Other FINRA rules require some disclosure about personal investments to ensure that your broker is being as transparent as possible about their potential conflicts of interest.
FINRA Rule 3280 requires disclosure of private securities transactions. Your securities professional must strictly comply with this rule and its requirements. Your brokerage firm should ensure the investment adviser’s compliance with FINRA Rule 3280.
Responsibility of Brokerage Firms to Clients
Once an investment advisor makes an outside business activities disclosure, the FINRA member firm must take important action. Each firm typically has its own form for reporting and its own protocol for review.
How Do Firms Determine Whether an Outside Business Activity Is Acceptable?
Once a firm receives a disclosure, it needs to decide whether the outside business activities are acceptable. The FINRA member firm reviews all facts surrounding the disclosure. Then the firm answers two key questions to protect investors like you.
First, Rule 3270 asks a FINRA member firm to consider all the circumstances surrounding the outside business activities.
The review includes assessing the type of outside business, reviewing the time spent on the business, and confirming the type or amount of compensation received.
The firm must decide whether outside business activities will interfere with the securities professional’s responsibilities to their employer and/or the firm’s clients.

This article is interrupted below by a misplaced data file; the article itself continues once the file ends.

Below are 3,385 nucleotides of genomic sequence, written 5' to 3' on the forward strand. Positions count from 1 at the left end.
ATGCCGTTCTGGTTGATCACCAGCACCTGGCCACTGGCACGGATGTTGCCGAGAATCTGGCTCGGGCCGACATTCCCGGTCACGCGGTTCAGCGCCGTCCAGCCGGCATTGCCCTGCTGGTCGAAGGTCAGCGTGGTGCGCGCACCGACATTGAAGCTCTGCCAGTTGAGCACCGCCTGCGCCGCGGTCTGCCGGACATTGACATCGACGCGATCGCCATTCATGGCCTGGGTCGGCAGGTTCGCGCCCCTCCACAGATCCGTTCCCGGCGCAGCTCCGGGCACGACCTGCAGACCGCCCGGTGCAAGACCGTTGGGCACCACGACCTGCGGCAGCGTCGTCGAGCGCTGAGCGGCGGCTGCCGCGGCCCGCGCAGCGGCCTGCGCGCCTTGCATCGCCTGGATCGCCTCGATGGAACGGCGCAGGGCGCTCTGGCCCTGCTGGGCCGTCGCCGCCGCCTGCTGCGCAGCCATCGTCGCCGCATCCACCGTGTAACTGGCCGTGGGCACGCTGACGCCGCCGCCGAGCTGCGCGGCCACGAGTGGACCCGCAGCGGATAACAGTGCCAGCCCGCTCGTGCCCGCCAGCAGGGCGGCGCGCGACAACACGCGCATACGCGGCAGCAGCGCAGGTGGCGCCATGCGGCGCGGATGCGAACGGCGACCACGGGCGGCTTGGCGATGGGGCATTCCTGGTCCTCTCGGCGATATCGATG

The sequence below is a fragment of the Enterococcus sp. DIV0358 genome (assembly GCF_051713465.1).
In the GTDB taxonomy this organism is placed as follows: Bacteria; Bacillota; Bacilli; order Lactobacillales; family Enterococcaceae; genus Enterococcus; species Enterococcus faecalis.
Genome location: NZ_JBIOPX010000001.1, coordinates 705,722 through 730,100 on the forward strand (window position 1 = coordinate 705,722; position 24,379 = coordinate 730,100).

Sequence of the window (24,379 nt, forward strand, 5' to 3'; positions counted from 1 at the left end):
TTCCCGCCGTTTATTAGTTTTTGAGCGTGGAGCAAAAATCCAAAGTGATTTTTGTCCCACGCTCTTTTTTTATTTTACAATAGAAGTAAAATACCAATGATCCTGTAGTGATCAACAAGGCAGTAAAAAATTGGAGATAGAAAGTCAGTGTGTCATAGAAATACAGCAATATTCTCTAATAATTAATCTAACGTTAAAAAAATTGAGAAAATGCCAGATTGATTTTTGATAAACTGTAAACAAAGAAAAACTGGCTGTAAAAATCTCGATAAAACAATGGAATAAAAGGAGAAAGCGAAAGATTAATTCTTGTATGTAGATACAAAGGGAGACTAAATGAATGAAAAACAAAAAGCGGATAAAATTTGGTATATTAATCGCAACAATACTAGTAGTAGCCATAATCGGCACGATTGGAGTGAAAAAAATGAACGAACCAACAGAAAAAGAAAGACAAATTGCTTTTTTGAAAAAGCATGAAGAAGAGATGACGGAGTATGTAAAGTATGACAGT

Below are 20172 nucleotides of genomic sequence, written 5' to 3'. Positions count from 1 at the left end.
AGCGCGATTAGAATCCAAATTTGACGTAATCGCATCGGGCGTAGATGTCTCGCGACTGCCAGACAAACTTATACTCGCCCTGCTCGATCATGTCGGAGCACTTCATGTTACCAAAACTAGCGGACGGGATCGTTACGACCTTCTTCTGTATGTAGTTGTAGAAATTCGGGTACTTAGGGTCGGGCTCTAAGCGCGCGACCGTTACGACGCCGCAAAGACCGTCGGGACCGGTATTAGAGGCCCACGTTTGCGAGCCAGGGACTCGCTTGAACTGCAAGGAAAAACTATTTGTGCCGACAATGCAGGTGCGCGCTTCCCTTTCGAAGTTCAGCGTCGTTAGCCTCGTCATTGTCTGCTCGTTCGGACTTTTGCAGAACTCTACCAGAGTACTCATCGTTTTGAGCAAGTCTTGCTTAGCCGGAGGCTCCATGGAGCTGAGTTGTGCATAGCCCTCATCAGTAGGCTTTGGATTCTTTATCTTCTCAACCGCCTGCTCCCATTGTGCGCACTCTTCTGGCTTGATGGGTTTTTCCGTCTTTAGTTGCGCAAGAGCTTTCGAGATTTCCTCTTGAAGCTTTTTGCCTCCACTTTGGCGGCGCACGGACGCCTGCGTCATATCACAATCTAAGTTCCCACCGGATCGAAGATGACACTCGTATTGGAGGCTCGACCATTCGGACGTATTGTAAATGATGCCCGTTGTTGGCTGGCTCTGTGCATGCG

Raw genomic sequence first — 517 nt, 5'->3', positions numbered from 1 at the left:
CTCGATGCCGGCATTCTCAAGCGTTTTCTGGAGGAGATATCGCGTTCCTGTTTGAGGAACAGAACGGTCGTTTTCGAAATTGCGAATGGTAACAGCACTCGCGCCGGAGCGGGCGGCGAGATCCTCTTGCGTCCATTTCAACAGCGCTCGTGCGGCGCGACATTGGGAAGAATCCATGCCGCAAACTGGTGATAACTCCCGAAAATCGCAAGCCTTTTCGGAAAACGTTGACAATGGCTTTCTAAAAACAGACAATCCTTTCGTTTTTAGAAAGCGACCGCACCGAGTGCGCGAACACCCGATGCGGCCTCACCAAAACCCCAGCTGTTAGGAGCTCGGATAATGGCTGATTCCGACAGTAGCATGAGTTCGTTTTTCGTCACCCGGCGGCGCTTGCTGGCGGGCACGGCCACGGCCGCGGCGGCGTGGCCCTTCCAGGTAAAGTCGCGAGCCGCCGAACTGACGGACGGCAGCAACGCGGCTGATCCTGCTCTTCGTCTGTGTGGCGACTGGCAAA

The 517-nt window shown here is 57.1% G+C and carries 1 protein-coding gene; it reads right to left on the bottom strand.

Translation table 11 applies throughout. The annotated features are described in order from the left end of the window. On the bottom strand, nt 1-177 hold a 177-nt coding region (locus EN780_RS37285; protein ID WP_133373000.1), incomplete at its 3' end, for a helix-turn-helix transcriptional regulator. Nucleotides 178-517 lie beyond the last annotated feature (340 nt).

Second, Rule 3270 asks a FINRA member firm to think about whether outside business activities will be viewed by customers or the public as part of the member’s business.
This review assesses whether a client would confuse the investment adviser’s outside business activities with their securities business.
How Do Firms Address Outside Business Activities That Conflict with an Advisor’s Duties?
If the firm determines that the investment adviser’s outside business activities interfere with their responsibilities to the firm or its clients, then the firm should limit or prohibit the activity.
FINRA Rule 3270 also requires firms to maintain a record of compliance. It is the firm’s responsibility to keep records of all outside business activities disclosures and compliance reviews.
Brokerage firms are responsible to their clients to ensure that they are providing appropriate and conflict-free service in managing client assets.
FINRA member firms must represent that their investment advisers are not engaging in outside business activities that compromise client interests.
If you believe that your brokerage firm has failed to hold investment advisers accountable to FINRA Rule 3270 or otherwise adhere to conflict of interest rules, the firm may be liable for investor losses. Now may be the time to file a FINRA complaint against your advisor or broker.
Have You Been Harmed by Your Investment Advisor’s Outside Business Activities?
If you are an investor with concerns that your investment professional has failed to disclose important information to you, please call The Law Offices of Robert Wayne Pearce, P.A.
Our FINRA arbitration lawyers have successfully represented individuals harmed by broker and investment advisor negligence or misconduct for over 40 years. Cases involving violations of FINRA rules are complex. Attorney Pearce has the expertise and experience to help you navigate any kind of securities or investment dispute.
Contact our team today to discuss an evaluation of your potential case. Our team has recovered over $160 million for our clients, and we want to help you too.